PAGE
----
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as proof that nothing is new under the sun, a hip thing among extremely online and inexperienced Marxists is to claim that Rothko was CIA propaganda aimed at destroying the truth of Socialist Realism. kids are reading one paragraph about government art founding and posting this in the year 2021.
 

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Discussion Starter · #5 · (Edited)
When it comes to Rzewski, nobody can just listen to his music; it has to be viewed through the lens of a political and social context. If you want to appreciate and enjoy art, it's best not to look behind the curtain if you are sensitive about people's politics. So there are people who have never sat down and given The People United Will Never Be Defeated the one hour plus it requires for a fair listening. The piece is rejected out of hand because it was composed by someone whose politics are considered by some to be (as you say) odious. I would say that Rzewski's music has hurt no one and pleased many. While themes of social justice - if they are in fact present in his compositions - should appeal to everyone, we live in a time where the definition of justice has been perverted along with the very thing that is required for there to be justice: truth. So, therefore, Rzewski's music can be viewed as subliminal propaganda by another commie who wants to make the masses more amenable to the collective. All one has to do is put his name in the same sentence as Orthodox Marxism, or the Frankfurt School, or the Darmstadt School or anything else that sounds ominous and threatening.

Having said that, there is to me nothing in The People United.... or Songs of Insurrection or anything else by R., other than the titles, that signal to me that I'm listening to something that is a Marxist rallying cry. So, I'm not picking up on the two strains of Marxism that informs this piece, but would like to be enlightened on this as it is a very interesting topic.

Maybe it's just music. If one doesn't like atonality or Modernism in general, then yes, you can take exception to these works by R. If one wants to put forth the proposition that atonality and Modernism are a Marxist conspiracy, then there is work to be done - starting with explaining why Communist governments were opposed to modernism in music, persecuted its proponents and championed the conservatives of Classical music.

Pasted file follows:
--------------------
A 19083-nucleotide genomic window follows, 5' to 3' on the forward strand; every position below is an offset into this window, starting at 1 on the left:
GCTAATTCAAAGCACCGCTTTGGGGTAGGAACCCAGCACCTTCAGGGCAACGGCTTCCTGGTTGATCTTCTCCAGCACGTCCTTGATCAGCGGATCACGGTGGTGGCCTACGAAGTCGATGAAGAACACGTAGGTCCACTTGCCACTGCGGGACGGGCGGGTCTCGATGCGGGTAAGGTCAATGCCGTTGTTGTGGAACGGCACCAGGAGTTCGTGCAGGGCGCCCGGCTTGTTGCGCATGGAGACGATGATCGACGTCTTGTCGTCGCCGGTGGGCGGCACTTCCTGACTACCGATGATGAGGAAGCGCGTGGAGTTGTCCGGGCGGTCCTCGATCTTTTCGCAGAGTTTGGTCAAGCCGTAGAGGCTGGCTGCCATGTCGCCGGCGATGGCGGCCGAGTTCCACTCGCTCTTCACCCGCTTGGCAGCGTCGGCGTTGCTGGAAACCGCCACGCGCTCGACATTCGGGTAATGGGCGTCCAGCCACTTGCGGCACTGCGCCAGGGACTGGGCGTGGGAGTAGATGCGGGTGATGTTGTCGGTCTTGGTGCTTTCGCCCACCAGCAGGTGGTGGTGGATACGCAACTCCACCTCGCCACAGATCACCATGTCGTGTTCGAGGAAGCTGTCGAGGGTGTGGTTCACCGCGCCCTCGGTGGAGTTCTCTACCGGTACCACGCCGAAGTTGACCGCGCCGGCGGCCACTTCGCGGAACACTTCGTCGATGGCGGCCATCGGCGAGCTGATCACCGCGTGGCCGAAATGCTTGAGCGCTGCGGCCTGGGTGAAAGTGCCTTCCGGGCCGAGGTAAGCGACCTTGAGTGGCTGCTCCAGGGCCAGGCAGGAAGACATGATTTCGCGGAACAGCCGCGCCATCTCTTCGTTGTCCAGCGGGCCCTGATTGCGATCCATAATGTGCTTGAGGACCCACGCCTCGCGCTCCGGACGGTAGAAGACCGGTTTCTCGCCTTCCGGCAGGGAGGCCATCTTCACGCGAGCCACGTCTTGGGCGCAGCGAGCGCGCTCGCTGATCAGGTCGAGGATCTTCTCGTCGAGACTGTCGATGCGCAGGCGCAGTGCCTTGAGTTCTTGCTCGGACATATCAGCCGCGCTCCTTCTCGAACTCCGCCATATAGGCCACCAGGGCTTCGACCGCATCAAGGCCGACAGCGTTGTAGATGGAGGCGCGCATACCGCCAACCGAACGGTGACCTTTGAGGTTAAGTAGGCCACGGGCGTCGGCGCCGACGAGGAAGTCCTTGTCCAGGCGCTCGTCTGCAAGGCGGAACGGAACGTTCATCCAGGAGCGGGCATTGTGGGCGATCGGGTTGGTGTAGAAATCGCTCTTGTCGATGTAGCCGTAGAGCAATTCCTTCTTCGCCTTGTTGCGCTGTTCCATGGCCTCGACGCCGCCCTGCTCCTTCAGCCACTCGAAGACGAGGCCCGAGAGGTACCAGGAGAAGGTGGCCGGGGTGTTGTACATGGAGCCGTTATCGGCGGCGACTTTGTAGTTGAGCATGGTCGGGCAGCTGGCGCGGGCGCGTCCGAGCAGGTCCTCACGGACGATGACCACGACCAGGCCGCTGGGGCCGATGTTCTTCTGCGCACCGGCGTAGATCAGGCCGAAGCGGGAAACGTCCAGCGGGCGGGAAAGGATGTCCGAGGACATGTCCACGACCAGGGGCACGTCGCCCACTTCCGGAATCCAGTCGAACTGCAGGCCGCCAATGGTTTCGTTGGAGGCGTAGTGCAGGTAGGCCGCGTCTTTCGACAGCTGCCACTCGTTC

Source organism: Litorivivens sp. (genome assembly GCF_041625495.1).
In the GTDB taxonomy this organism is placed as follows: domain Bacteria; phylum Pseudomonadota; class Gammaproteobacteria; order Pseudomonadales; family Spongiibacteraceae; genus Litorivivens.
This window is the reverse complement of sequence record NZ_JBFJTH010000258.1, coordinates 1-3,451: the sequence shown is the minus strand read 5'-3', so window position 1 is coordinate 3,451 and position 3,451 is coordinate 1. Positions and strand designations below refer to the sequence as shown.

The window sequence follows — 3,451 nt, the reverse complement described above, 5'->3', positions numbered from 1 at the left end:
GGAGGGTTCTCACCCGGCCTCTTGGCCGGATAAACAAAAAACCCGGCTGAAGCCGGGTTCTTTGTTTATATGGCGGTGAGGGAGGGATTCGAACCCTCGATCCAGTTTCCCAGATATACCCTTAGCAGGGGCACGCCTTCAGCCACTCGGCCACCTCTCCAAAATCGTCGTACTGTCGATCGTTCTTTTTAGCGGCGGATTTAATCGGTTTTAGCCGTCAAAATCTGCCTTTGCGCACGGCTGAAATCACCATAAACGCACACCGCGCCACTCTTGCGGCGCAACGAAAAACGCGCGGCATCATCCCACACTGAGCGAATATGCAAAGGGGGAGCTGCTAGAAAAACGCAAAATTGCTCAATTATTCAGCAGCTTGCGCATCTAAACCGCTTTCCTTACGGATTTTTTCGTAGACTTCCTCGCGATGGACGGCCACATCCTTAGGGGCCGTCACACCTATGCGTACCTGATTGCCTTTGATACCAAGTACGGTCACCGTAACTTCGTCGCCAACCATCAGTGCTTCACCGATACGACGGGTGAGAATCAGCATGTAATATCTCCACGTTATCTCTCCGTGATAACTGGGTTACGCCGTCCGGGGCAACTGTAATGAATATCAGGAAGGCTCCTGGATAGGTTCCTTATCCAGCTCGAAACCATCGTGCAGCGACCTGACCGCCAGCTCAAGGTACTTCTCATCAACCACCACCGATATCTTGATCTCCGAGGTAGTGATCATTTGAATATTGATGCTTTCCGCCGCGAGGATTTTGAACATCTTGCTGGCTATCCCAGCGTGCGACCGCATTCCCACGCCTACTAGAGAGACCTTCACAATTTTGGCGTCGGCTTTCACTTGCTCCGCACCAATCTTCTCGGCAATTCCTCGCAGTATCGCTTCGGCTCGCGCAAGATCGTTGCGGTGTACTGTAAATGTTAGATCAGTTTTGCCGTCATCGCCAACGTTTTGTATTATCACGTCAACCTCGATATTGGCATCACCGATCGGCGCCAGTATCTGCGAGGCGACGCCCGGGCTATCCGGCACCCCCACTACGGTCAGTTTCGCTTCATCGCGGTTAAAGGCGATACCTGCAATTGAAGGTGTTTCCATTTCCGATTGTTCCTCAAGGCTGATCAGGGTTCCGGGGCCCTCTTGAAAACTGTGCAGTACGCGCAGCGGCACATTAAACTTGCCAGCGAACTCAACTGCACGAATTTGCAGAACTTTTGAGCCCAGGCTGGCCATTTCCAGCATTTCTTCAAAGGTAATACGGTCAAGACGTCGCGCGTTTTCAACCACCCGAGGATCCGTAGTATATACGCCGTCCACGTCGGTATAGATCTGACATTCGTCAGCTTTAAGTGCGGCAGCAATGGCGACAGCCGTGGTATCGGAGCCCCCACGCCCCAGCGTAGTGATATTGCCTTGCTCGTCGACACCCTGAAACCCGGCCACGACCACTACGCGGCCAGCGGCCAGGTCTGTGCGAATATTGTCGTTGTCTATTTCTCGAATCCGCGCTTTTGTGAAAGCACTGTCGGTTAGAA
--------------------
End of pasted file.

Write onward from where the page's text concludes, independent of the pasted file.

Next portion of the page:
Thank you for your post. I agree with some of it, and will also try to respond to points of difference. I hope readers will not think I'm implying things that I didn't write or imply at all.

1. I agree that Rzewski's music "has to be viewed through the lens of a political and social context" and have done so, moving over from the first part of my reply to Mandryka to this Politics and Religion in Classical Music thread in line with current TalkClassical policy. I'm not discouraging anyone from listening to Rzewski's composition, which I called a "significant work." I distanced myself from Marxism in case anyone might think that my posts are implicitly in support of Marxism or of Rzewski's position on Marxism in 1975. Nevertheless, in distancing myself from Marxism I now feel my use of the word "odious" was both going too far (in terms of TC policy) and unnecessary. I would like to substitute, "ideology I do not support."

2. Responding to your concern about mentioning Rzewski in connection with Orthodox Marxism, the Frankfurt School, or the Darmstadt School, I feel those types of connections are necessary. While facts might sound ominous or be taken as subliminal propaganda by some, they still are facts. (Some people will probably think me to be "a commie" simply because of posting on this topic, and I can't help that.)

3. My use of "Orthodox Marxism" may be non-standard. The Frankfurt School (including Theodor Adorno, who aligned with the Second Viennese School and such younger composers as Boulez and Stockhausen) became prominent in West Germany and other countries in the West after World War 2. Its "ideological" Marxism was at the level of "superstructure," the controlling ideas and structures of society. They called their opposers "vulgar Marxists," who at least since the early twentieth century had produced workers' songs, cabaret songs, popular songs, music for Party events, etc. I don't use "vulgar Marxism" because of its condescension, and also because after WW2 East Germany had been founded, aligned with the Soviet Union, and Orthodox Marxism seemed to me better than "vulgar" Marxism. To be sure, the Eastern Bloc countries also continued to support classical music and regional folk music, but they bitterly opposed atonality, serialism, and the post-war avant-garde. In the 1950's Adorno titled an article about the Soviet Union "Music Led by the Nose."

4. I hope my preceding comments plus the following will answer your question about "two strains of Marxism." I learned this idea over 35 years ago in a graduate seminar given by a musicologist who was an expert on twentieth-century music in Germany, including social and political factors. I wrote a paper for it about "The People United…," which I interpreted as bringing together the two strains noted above. That was my idea, which the professor agreed with. He said that the paper could be published but it needed considerably more research and analysis.